Scientists from the Desalination Division, Bhabha Atomic Research Centre (BARC) recovered uranium at milligram levels from sea water using electron beam grafted amidoxime. BARC and the Commissariat a’ Energie Atomique (CEA), France, are collaborating to develop three innovative and efficient methods of uranium extraction. The first method uses resin-grafted with calixarene (a synthetic material, indecently expensive.); magnetic separation is the second method and the third uses a canal system using absorbents.
They developed a semi pilot scale facility to produce radiation grafted sheets of 1 metre X 1 metre size. They collected about 800 microgrammes of uranium in five campaigns from CIRUS Jettyhead; about 1.8 milligrammes from the seawater intake and outfall canals at the Tarapur Atomic Power Station and around 200 microgrammes from Andaman and Nicobar Islands. Though these amounts are trivial, it gives confidence in the technology
Reviewing the Work in Japan
Dr Masao Tanada of the Japanese Atomic Energy Agency hopes to get funding to construct an under-water uranium farm covering nearly 400 square miles that would meet one-sixth of Japan’s annual uranium requirements.
Tanada asserts that Japan’s nuclear power industry can harvest the 8,000 tons it needs annually from the Kuroshio Current that flows along Japan’s eastern seaboard.
Japanese researchers found out that they can harvest uranium from sea by cultivating genetically engineered gulfweed which will grow in sea at an unbelievable rate of two metres an year. The weed selectively soaks up heavy metals including uranium.
What will you do with possibly the millions of tons of grass left over after recovering uranium? Convert it to bioethanol. Gulfweed is an ideal non-food source of bio-ethanol. Gulfweed traps carbondioxide from sea.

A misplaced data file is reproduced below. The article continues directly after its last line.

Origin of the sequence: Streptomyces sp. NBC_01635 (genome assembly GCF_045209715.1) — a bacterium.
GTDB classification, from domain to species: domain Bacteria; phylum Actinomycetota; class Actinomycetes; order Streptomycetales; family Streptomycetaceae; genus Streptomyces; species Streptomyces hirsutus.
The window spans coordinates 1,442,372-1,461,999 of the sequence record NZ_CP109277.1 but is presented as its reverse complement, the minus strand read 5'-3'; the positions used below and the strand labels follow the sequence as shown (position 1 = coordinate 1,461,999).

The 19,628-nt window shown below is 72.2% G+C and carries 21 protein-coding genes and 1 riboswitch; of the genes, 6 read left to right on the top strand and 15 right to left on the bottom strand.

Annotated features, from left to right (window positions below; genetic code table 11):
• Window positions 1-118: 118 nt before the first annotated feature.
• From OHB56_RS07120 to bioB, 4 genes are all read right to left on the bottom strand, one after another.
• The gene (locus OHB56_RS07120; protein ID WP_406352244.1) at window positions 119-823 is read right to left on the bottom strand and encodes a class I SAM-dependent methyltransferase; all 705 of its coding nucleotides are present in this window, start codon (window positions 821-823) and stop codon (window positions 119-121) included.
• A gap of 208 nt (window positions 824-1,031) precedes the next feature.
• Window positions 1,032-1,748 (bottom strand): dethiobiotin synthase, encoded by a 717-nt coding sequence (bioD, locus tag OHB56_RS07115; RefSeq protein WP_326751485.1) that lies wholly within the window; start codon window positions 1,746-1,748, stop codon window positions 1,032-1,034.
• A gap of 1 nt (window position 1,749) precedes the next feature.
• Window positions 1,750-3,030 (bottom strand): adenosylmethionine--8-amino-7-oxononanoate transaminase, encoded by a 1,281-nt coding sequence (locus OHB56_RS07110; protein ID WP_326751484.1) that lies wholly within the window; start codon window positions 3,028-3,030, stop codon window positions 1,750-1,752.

The japanese work has been covered before on this site
The Mitsubishi Research Institute (MRI) has recently recommended Japan mass-culture seaweed to collect natural resources such as bio-ethanol and uranium. In the “Apollo and Poseidon Initiative 2025,” MRI suggests that Japan cultures gulfweed, which can grow more than 2 metres high a year in the sea. The plants could also absorb carbon dioxide and purify the seawater, and can be used as non-food alternative energy sources for bio-ethanol. In April, MRI plans to inaugurate a consortium comprising public research institutes and manufacturers to move the plan forward. Using advanced molecular and gene-engineering technologies, MRI estimates that Japan would be capable of producing 65 million metric tons of gulfweed a year, and recovering a resource of 195 million tons of uranium. The annual rate of recovery is 40% of Japan’s total consumption. (19 February 2008, Nikkan Kogyo Shimbun)
Using polymers, the total amount of uranium recovered from three collection boxes containing 350 kg of fabric was >1 kg of yellowcake after 240 days of submersion in the ocean. So 65 million tons of seaweed might get 195,000 tons/year of uranium based on a comparable efficiency.
Large scale uranium from seawater plans
Dr Masao Tamada, of the Japan Atomic Energy Agency, has developed a fabric made primarily of irradiated polyethylene that is able to soak up the minute amounts of uranium – around 3.3 parts per billion – in the seawater.
Dr Tamada hopes to secure funding to construct an underwater uranium farm covering nearly 400 square miles that would meet one-sixth of Japan’s annual uranium requirements.
“Other countries are conducting similar research but none are as advanced as we are,” he said. “We need to conduct more development research and be able to produce the adsorbent material on a large scale, but we could achieve this within five years.”
The Cost of Recovering Uranium from Seawater at nucleargreen
Confirming Cost Estimations of Uranium Collection from Seawater
Contemplation of a uranium mining ship
Brian Wang is a Futurist Thought Leader and a popular Science blogger with 1 million readers per month. His blog Nextbigfuture.com is ranked #1 Science News Blog. It covers many disruptive technology and trends including Space, Robotics, Artificial Intelligence, Medicine, Anti-aging Biotechnology, and Nanotechnology.
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